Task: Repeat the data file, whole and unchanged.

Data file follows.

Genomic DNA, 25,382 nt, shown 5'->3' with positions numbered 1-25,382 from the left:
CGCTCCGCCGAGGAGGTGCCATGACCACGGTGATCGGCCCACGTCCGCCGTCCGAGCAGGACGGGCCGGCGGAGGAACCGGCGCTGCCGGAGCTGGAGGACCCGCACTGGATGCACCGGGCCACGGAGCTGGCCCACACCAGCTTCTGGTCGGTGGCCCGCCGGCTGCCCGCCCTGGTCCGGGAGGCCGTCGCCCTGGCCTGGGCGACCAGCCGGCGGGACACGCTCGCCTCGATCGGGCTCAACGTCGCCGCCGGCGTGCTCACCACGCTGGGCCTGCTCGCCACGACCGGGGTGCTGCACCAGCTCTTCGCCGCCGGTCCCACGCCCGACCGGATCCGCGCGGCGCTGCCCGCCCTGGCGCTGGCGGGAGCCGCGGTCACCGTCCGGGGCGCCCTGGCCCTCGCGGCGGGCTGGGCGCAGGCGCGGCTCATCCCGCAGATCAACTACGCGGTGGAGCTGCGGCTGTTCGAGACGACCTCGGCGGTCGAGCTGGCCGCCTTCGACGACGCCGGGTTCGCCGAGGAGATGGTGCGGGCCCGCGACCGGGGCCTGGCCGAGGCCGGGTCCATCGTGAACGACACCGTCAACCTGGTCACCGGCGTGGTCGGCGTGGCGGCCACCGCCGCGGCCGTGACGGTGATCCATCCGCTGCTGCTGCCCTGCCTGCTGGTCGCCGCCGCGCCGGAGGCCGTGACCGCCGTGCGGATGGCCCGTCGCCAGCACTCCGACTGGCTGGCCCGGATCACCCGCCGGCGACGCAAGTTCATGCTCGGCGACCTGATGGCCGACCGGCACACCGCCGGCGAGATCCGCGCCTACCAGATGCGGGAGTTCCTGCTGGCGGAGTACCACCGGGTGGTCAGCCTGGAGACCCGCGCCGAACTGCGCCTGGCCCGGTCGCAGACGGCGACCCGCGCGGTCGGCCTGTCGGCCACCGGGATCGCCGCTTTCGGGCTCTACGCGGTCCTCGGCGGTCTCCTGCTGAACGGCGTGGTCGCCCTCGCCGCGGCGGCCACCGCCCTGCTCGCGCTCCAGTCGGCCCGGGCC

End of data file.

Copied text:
Genomic DNA, 25,382 nt, shown 5'->3' with positions numbered 1-25,382 from the left:
CGCTCCGCCGAGGAGGTGCCATGACCACGGTGATCGGCCCACGTCCGCCGTCCGAGCAGGACGGGCCGGCGGAGGAACCGGCGCTGCCGGAGCTGGAGGACCCGCACTGGATGCACCGGGCCACGGAGCTGGCCCACACCAGCTTCTGGTCGGTGGCCCGCCGGCTGCCCGCCCTGGTCCGGGAGGCCGTCGCCCTGGCCTGGGCGACCAGCCGGCGGGACACGCTCGCCTCGATCGGGCTCAACGTCGCCGCCGGCGTGCTCACCACGCTGGGCCTGCTCGCCACGACCGGGGTGCTGCACCAGCTCTTCGCCGCCGGTCCCACGCCCGACCGGATCCGCGCGGCGCTGCCCGCCCTGGCGCTGGCGGGAGCCGCGGTCACCGTCCGGGGCGCCCTGGCCCTCGCGGCGGGCTGGGCGCAGGCGCGGCTCATCCCGCAGATCAACTACGCGGTGGAGCTGCGGCTGTTCGAGACGACCTCGGCGGTCGAGCTGGCCGCCTTCGACGACGCCGGGTTCGCCGAGGAGATGGTGCGGGCCCGCGACCGGGGCCTGGCCGAGGCCGGGTCCATCGTGAACGACACCGTCAACCTGGTCACCGGCGTGGTCGGCGTGGCGGCCACCGCCGCGGCCGTGACGGTGATCCATCCGCTGCTGCTGCCCTGCCTGCTGGTCGCCGCCGCGCCGGAGGCCGTGACCGCCGTGCGGATGGCCCGTCGCCAGCACTCCGACTGGCTGGCCCGGATCACCCGCCGGCGACGCAAGTTCATGCTCGGCGACCTGATGGCCGACCGGCACACCGCCGGCGAGATCCGCGCCTACCAGATGCGGGAGTTCCTGCTGGCGGAGTACCACCGGGTGGTCAGCCTGGAGACCCGCGCCGAACTGCGCCTGGCCCGGTCGCAGACGGCGACCCGCGCGGTCGGCCTGTCGGCCACCGGGATCGCCGCTTTCGGGCTCTACGCGGTCCTCGGCGGTCTCCTGCTGAACGGCGTGGTCGCCCTCGCCGCGGCGGCCACCGCCCTGCTCGCGCTCCAGTCGGCCCGGGCC